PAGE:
Hello! I am at the North Carolina School for Science and Mathematics--I teach American Studies (integrated AmHist and AmLit) and do professional development for teachers at our school and, through our fantastic Distance Ed program, for teachers around the state on using technology in the classroom and in their lives. I'm a bit of a noob as far as tech--no certifications or anything, but I have a lot of enthusiasm and talk like a normal person--not that strange language that IT folk lapse into! :) I am really excited to be a part of this group!
Hi Michelle! I too am in North Carolina... but thanks to the oddities of distance education, I am teaching for the University of Oklahoma, so I kind of feel like I live in Timberlake NC and Norman OK simultaneously...! Anyway, my husband and I drive by your school every time we come into Durham on our pilgrimage to Whole Foods or CostCo or PetSmart (we're up due north of Durham near Roxboro). It's nice to see someone nearby here in the virtual world.
I'm a huge (HUGE HUGE HUGE) fan of Ning - thanks to the great community over at FiresideLearning (a Ning spin-off from Classroom2.0), and I'm using Nings for my online courses that I teach for Univ. of Oklahoma (Mythology-Folklore, World Literature and Epics of Ancient India - all the courses are here at MythFolklore.net), plus I have a Ning for my new Aesop's fables book for Latin students. I love Nings, I love blogging, I love wikis (my favorite wiki project right now is this Latin Lexicon project - a real international effort, all because of the power of wikis - wow!).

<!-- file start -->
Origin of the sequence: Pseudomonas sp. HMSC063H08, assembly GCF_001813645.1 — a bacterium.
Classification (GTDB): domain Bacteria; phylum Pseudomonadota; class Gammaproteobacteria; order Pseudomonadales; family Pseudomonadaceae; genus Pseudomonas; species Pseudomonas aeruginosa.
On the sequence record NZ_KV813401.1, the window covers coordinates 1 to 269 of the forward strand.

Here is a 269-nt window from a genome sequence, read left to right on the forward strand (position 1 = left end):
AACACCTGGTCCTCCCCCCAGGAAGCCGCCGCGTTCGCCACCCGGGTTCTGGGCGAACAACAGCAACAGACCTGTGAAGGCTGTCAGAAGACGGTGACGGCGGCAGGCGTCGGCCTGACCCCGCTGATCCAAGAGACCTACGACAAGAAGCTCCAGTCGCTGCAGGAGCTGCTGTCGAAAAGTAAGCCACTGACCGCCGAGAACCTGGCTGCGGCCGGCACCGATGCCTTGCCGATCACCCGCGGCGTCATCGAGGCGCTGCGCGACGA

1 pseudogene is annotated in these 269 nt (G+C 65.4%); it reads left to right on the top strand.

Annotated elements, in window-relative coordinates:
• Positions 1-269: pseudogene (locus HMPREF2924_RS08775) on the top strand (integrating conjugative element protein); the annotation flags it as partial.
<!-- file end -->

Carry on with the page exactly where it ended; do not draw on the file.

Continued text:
And here's why all that matters in terms of education: I know I do a better job helping my students in my role as an online teacher, and I am so excited about all the great things that can happen in the decentered and fast evolving online world! I'm glad Steve has created another space where teachers can meet up and share ideas in this nice online space. (THANK YOU, Steve!)
I can relate to your post! My degrees are English and Art History, but I love technology, so I use it avidly and try to encourage my fellow teachers to experiment. I just joined the group recently and have discovered some swell new stuff.
I'm Judi Repman. I'm on the faculty at Georgia Southern University, where I teach in an online graduate program-my particular area is school library media.